Meanwhile, because of the high number of apartments in the area, Bondi’s local council has allowed residents to establish edible gardens along the footpath, as many residents don’t have access to a backyard.

Community gardens can be a haven for apartment dwellers, providing a broad range of benefits, including physical activity and mixing with neighbours across different cultural backgrounds.

Building design is an important element in apartment living for families. Rob Costello and his partner have an eight-month-old child in a 1970s-style building in inner-city Melbourne. “We love the location of our apartment, but the design of the complex is not conducive to families with children,” says Costello. “For example, the communal laundry is accessed by a long set of narrow back steps and the common walls are not soundproof. We get concerned about the baby waking the neighbours at night.”

Costello and his partner have now bought a house, since “the apartment is just not big enough, especially when friends visit with their children – though we have enjoyed living in this location because of the parks, public transport and local shops.”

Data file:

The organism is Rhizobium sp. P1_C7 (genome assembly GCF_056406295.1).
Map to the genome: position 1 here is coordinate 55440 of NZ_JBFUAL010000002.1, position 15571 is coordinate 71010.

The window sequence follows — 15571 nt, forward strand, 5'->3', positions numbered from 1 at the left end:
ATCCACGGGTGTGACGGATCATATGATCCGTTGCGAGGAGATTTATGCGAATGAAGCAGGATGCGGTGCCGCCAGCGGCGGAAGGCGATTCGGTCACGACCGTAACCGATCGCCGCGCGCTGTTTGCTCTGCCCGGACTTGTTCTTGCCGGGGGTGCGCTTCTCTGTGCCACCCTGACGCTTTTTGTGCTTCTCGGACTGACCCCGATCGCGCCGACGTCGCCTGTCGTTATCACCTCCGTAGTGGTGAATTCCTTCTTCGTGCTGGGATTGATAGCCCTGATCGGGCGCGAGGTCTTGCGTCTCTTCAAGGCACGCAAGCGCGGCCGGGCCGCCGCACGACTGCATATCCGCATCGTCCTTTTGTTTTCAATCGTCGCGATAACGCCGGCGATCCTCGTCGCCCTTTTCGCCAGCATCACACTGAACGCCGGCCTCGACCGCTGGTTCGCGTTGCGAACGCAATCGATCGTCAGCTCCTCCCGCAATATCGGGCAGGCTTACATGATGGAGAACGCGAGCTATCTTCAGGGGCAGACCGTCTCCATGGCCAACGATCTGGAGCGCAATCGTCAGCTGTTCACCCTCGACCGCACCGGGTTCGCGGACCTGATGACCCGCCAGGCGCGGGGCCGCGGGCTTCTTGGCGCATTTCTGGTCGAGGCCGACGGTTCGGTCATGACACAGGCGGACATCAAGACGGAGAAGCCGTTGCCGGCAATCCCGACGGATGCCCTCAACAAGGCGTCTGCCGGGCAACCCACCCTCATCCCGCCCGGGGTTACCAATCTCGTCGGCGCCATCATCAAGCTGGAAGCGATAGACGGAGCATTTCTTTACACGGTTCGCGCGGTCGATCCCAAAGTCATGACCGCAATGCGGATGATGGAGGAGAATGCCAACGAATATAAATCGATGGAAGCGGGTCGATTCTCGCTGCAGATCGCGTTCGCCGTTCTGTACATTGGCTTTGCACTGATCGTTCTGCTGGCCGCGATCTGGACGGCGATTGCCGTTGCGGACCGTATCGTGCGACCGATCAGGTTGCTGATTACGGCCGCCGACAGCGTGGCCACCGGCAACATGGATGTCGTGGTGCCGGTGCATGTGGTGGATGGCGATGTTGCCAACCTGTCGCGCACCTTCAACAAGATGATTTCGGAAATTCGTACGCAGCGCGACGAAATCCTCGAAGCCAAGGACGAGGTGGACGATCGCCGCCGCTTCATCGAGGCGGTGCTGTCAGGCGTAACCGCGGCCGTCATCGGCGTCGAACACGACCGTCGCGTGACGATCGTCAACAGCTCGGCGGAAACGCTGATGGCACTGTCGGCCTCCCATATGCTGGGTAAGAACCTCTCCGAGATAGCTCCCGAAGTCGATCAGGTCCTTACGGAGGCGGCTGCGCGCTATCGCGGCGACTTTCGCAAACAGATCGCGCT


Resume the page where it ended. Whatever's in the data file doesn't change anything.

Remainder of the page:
Emma Driver, who with her partner is raising a two-and-a-half-year-old daughter in an apartment in Pyrmont, Sydney, has similar concerns about the design. “I have to climb 70 steps between the basement and my apartment, which makes carrying a pram, toddler and groceries difficult. But I love the area and its facilities, and I have noticed many more families moving into the area,” she says. Driver has lived in the apartment for more than 10 years and enjoys the inner-city lifestyle. She’s received no complaints from neighbours about noise and points out that some of the apartments host regular parties that are much louder than her daughter.

It’s imperative that governments and developers give special attention to creating child-friendly communities